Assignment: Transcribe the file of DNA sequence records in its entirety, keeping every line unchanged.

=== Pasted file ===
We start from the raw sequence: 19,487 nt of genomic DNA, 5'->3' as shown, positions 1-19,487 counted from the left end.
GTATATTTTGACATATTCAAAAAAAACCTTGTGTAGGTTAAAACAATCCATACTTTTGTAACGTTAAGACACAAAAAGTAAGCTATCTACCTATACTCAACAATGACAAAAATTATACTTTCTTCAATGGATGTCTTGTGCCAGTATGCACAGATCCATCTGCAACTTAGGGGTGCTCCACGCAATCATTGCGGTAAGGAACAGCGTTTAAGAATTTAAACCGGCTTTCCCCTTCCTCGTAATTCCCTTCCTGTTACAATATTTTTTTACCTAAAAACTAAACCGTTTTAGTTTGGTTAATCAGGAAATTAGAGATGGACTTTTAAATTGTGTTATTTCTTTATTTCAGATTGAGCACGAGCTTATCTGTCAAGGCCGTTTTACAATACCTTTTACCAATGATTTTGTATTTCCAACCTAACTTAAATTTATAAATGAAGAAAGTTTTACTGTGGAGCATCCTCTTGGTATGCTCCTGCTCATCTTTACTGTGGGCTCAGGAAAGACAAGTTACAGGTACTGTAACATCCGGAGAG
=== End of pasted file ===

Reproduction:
We start from the raw sequence: 19,487 nt of genomic DNA, 5'->3' as shown, positions 1-19,487 counted from the left end.
GTATATTTTGACATATTCAAAAAAAACCTTGTGTAGGTTAAAACAATCCATACTTTTGTAACGTTAAGACACAAAAAGTAAGCTATCTACCTATACTCAACAATGACAAAAATTATACTTTCTTCAATGGATGTCTTGTGCCAGTATGCACAGATCCATCTGCAACTTAGGGGTGCTCCACGCAATCATTGCGGTAAGGAACAGCGTTTAAGAATTTAAACCGGCTTTCCCCTTCCTCGTAATTCCCTTCCTGTTACAATATTTTTTTACCTAAAAACTAAACCGTTTTAGTTTGGTTAATCAGGAAATTAGAGATGGACTTTTAAATTGTGTTATTTCTTTATTTCAGATTGAGCACGAGCTTATCTGTCAAGGCCGTTTTACAATACCTTTTACCAATGATTTTGTATTTCCAACCTAACTTAAATTTATAAATGAAGAAAGTTTTACTGTGGAGCATCCTCTTGGTATGCTCCTGCTCATCTTTACTGTGGGCTCAGGAAAGACAAGTTACAGGTACTGTAACATCCGGAGAG